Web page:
Restoring a Community Park for Earth Month

On April 20, volunteers from Delta Air Lines and the Seattle Seahawks gathered at Angle Lake Park in SeaTac to do important restoration work.

Written by Kelsey Bray

Rain has never been able to stop Washingtonians from helping their community, and our recent event with Delta Air Lines and the Seattle Seahawks was no exception. On April 20, volunteers gathered at Angle Lake Park in SeaTac to do important restoration work. There were about 20 people there, including Seahawks legend Marcus Trufant. 

Noah Oliver receives  Delta’s Community Captain award

Another special guest was Noah Oliver, who was presented with Delta’s Community Captain award for his work rehabilitating land and cultural resources. Noah is an exceptional Yakama Nation Cultural Resources Program Geographer and Archaeologist. On behalf of the Yakama Nation, he supports the Tribal community by conducting resource surveys and traditional cultural property evaluations. 

Noah has been instrumental in numerous projects, including negotiations to return ancestral lands at Celilo Falls to the Yakama Nation. He brings a unique perspective on conservation, from mapping and archaeology, to the rehabilitation of land and cultural resources. Forterra is honored to have his help for our work.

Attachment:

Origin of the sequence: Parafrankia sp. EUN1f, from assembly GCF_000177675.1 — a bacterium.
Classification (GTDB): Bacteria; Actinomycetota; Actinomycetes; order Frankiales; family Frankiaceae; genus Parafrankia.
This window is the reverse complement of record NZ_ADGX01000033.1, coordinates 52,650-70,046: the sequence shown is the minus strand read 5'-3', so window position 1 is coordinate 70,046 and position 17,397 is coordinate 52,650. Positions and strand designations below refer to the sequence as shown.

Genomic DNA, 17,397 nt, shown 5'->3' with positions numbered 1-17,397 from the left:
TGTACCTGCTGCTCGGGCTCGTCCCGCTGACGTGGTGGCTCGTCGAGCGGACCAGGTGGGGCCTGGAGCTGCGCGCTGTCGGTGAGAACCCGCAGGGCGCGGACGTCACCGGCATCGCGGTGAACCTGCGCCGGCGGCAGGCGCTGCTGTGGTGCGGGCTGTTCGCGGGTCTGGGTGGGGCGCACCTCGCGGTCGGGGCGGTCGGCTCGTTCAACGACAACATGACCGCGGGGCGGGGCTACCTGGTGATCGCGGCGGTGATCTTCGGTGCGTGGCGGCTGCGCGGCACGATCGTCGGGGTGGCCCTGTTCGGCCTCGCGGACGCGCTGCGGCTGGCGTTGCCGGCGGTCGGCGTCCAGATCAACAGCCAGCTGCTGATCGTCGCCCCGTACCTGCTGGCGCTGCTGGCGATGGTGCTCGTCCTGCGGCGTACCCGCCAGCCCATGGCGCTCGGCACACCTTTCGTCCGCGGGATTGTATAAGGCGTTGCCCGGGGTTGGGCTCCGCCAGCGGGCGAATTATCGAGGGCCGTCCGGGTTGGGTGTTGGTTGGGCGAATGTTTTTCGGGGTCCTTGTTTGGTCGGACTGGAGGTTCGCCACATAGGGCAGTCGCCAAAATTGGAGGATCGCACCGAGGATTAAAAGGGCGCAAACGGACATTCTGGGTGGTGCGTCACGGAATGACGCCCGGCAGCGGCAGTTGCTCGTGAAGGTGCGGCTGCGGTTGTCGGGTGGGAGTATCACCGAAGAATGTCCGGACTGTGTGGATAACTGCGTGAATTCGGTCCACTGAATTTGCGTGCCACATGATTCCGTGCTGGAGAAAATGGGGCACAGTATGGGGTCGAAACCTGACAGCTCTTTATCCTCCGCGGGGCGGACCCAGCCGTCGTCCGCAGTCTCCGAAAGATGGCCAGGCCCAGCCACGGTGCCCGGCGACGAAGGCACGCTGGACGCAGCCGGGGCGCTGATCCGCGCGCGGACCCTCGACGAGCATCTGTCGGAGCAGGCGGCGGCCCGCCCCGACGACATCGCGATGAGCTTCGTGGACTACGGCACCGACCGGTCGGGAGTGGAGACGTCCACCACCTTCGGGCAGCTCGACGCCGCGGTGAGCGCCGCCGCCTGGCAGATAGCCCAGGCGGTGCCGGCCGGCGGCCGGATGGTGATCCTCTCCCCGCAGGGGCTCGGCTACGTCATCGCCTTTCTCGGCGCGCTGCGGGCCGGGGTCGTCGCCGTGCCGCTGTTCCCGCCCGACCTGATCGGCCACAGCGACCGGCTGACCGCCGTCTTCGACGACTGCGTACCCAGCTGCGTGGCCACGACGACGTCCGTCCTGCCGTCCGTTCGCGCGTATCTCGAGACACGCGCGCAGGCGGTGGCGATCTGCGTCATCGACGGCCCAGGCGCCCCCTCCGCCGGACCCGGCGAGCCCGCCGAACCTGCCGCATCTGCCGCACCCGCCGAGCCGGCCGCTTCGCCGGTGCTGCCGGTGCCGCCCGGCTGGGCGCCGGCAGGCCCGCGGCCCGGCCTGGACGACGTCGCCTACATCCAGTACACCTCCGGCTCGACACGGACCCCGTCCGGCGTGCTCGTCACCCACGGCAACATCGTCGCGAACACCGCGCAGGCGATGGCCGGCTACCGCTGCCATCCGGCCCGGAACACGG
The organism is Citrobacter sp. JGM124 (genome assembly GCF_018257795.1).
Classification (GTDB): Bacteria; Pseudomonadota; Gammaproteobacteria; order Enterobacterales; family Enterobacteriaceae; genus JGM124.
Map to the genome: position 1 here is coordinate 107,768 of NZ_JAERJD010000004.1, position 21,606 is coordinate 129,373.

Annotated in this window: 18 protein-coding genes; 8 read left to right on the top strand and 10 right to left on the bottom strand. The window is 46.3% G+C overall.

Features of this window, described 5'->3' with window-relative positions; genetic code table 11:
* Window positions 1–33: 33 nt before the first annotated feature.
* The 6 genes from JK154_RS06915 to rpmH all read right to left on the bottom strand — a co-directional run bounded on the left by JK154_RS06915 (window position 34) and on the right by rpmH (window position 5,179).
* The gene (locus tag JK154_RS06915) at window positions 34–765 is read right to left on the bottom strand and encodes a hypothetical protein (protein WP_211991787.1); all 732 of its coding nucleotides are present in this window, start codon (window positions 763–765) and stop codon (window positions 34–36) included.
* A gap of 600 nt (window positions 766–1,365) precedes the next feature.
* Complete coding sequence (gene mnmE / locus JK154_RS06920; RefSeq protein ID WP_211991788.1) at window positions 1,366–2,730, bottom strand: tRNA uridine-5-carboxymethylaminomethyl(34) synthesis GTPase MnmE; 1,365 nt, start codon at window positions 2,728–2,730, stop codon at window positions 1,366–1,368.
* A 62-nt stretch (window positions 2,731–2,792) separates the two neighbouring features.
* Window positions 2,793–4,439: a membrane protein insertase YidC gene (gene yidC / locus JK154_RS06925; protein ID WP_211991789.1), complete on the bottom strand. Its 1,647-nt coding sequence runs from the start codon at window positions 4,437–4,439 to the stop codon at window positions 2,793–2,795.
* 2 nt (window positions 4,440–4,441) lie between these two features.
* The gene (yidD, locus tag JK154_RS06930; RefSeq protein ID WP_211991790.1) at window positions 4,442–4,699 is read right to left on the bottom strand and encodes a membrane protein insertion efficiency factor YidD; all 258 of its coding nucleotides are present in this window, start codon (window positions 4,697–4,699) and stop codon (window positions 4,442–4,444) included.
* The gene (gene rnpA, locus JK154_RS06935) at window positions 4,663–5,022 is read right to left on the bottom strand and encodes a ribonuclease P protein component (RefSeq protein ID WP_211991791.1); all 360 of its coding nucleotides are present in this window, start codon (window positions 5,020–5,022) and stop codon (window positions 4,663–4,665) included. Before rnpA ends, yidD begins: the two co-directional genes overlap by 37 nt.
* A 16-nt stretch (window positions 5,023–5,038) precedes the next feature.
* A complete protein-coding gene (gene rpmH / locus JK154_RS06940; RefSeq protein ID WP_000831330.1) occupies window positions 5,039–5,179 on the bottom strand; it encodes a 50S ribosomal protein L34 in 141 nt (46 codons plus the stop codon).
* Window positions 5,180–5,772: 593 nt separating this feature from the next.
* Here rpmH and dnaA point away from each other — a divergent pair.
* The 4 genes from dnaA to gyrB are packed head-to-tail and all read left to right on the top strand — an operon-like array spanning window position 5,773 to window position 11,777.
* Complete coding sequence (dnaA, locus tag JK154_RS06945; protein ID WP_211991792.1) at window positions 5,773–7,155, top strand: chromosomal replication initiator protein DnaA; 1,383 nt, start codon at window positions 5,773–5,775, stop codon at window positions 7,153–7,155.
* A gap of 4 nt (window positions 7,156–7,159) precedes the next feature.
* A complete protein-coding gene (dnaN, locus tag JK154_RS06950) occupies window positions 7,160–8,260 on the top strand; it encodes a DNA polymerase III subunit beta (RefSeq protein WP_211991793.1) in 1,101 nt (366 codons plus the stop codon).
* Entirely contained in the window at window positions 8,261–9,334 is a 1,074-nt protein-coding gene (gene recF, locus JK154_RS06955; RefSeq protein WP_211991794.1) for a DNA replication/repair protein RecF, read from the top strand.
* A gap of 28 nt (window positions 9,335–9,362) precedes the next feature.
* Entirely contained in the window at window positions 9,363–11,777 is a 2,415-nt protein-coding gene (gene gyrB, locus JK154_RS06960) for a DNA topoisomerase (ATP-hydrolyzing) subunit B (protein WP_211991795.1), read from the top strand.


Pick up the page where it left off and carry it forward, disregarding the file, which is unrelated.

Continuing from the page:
Volunteers split into two groups. One mulched about 880 square feet of trails, and the other maintained about 3,500 square feet of the park by pulling invasive blackberry. Forterra team members Ash, Daniel and Rosie led the volunteer groups in their restoration efforts and managed the event through Green City Partnerships program. Despite the hard work and the drizzle, everyone was supportive and engaged.  

Blitz the Seahawks mascot poses with Forterra team members Courtney and Ash

Blitz, the Seahawks mascot, was there to help with the work, rally the volunteers and keep everyone laughing. Even kids got in on the fun – volunteer Wyatt stayed for the whole two hours helping collect sticks to create a compost raft for the blackberry. Some volunteers even wanted to keep going afterward to ensure everything was finished. 

Just two hours of restoration work will have lasting impacts for the community. The benefits of doing so are almost endless.  

For the community, it strengthens neighborhoods, provides safe access to nature, improves quality of life and creates a culture of volunteerism and stewardship. Studies have also shown spending time in nature can reduce stress and prevent acute respiratory conditions. 

Blitz and a volunteer doing restoration work

For the environment, it’s necessary to combat the climate crisis. Healthy forests provide a habitat for wildlife, improve air quality, dampen noise pollution, protect towns from flooding and reduce soil erosion and water pollution. 

Thank you to the City of SeaTac, Delta Air Lines and the Seahawks for their hard work and partnership in this event.

If you want to get involved, check out Forterra’s events page for upcoming opportunities. 

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